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Old 01-12-11, 07:51 PM   #7
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Why do you use water ?

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Old 01-12-11, 09:43 PM   #8
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In the collectors? Because water holds a lot of heat for it's volume. It's cheap. I am planning a drainback system so freezing isn't a concern. By using water I can get away with a single wall heat exchanger and not need to worry about poisoning the family should a leak develop( the inspector has yet to approve my system so this may have to change...)

Where you thinking of going with some form of antifreeze/water combination or something more exotic?

I suppose you could use hot air to heat water but I've yet to see a air system that would compete with water/water antifreeze systems.
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Old 01-13-11, 04:25 AM   #9
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Yeah, I was thinking a little more exotic.

Since evacuated tube collectors can achieve tempertures of 350 degrees, why not use some type of oil instead. In a thermal storage system, you would not have worry about it boiling off and or high pressures. The oil could be stored in a highly insulated tank then pumped through base board heat exchangers.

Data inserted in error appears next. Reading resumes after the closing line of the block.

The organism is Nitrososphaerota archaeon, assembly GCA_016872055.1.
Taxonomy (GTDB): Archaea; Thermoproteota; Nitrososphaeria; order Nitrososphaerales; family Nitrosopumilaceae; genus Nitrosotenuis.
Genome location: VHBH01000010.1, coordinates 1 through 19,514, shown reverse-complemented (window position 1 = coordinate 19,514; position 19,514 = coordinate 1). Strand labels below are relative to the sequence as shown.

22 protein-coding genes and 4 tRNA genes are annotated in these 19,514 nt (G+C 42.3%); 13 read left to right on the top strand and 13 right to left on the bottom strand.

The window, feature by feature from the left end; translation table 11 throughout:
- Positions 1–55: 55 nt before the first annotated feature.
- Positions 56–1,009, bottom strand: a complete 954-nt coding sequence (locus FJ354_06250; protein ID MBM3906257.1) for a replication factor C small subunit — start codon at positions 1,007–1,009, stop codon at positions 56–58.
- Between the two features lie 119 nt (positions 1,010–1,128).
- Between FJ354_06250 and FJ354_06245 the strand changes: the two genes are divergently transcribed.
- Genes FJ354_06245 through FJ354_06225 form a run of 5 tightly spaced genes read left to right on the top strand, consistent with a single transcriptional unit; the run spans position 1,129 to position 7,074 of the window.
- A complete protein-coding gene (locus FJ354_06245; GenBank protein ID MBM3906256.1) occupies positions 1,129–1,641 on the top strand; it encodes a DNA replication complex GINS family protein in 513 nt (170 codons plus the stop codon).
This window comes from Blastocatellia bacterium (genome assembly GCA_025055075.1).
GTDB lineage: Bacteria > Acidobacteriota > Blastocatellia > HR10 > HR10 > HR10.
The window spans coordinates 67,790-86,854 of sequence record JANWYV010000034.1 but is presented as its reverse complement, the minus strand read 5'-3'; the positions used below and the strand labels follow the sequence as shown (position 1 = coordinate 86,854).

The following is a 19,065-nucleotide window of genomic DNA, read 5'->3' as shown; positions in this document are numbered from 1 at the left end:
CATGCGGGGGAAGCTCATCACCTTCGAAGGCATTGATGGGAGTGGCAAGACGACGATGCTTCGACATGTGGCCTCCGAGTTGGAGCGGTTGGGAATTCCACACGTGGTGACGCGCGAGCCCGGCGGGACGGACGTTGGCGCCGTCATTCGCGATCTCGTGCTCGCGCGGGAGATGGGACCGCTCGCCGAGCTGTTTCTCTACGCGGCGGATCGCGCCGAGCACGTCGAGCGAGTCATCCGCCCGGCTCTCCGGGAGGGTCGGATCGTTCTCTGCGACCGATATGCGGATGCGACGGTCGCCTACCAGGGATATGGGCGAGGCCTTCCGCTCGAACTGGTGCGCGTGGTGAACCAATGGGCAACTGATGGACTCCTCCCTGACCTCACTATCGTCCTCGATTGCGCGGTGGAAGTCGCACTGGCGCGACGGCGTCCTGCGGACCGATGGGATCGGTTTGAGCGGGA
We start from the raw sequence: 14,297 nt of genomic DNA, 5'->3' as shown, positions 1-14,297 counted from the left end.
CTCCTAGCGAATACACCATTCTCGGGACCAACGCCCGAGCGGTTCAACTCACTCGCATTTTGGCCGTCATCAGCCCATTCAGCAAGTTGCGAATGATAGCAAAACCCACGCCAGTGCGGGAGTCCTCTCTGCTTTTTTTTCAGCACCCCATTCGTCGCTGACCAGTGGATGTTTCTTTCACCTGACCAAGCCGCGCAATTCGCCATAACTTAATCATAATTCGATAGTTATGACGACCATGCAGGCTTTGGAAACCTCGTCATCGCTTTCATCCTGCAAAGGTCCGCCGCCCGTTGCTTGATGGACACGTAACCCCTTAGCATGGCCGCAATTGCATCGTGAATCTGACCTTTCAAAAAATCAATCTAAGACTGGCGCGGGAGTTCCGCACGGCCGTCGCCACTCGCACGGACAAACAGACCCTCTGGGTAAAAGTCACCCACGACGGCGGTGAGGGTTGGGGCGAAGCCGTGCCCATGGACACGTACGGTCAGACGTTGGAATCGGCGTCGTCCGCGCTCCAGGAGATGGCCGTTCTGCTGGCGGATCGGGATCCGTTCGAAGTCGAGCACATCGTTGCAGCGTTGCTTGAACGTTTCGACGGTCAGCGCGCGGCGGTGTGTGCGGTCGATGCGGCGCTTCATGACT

I realise that it is alot more expensive than using water but the ability to store 60% more btu's in a same sized system is attractive.

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Old 01-13-11, 11:16 AM   #10
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true but you now need the collectors, tank, heat exchanger and all plumbing to be able to survive 350 degrees. That's going to force you into everything being copper and/or stainless steel. It might even require special valves for the turn offs.

Then there is the question of what to do with that heat?

You'll need some sort of control system that only pumps the oil into a heat exchanger only for short bursts to gradually heat whatever you want up since you can't just directly pump water through a heat exchanger in 350 degree oil. It would boil at first and if it did cool the exchanger enough to not be boiling it would still be amazingly hot and I'm not sure regular "inexpensive" tempering valves can handle beyond 160F or so.

If you where pumping the oil directly into radiators for space heating you have serious safety and fire risks if the rads are hitting 350.

you also have the issue of insulation on the tank and all plumbing. I had to track down polyisocyanurate for the back of my collectors and for around the tank since regular pink rigid insulation melts below 200. poyiso is only good to 300 or so is my understanding. If you can find insulation that will hold up due to the deltaT being so high compared to a 140F tank you're going to need a ton of insulation to make it effective.

Basically my point here is the cost of the materials will be insane vs a homebrew system using conventional materials like pex, off the shelf plumbing and the pond liner tanks. If you want to increase BTU storage go with a bigger tank...

Now if you where using that heat to turn a generator or something then oil is probably the way to go. Thats what the big solar heat power plants do. for space heating though you want about 180F for radiators, 90F for radiant and for domestic water 140F is just fine...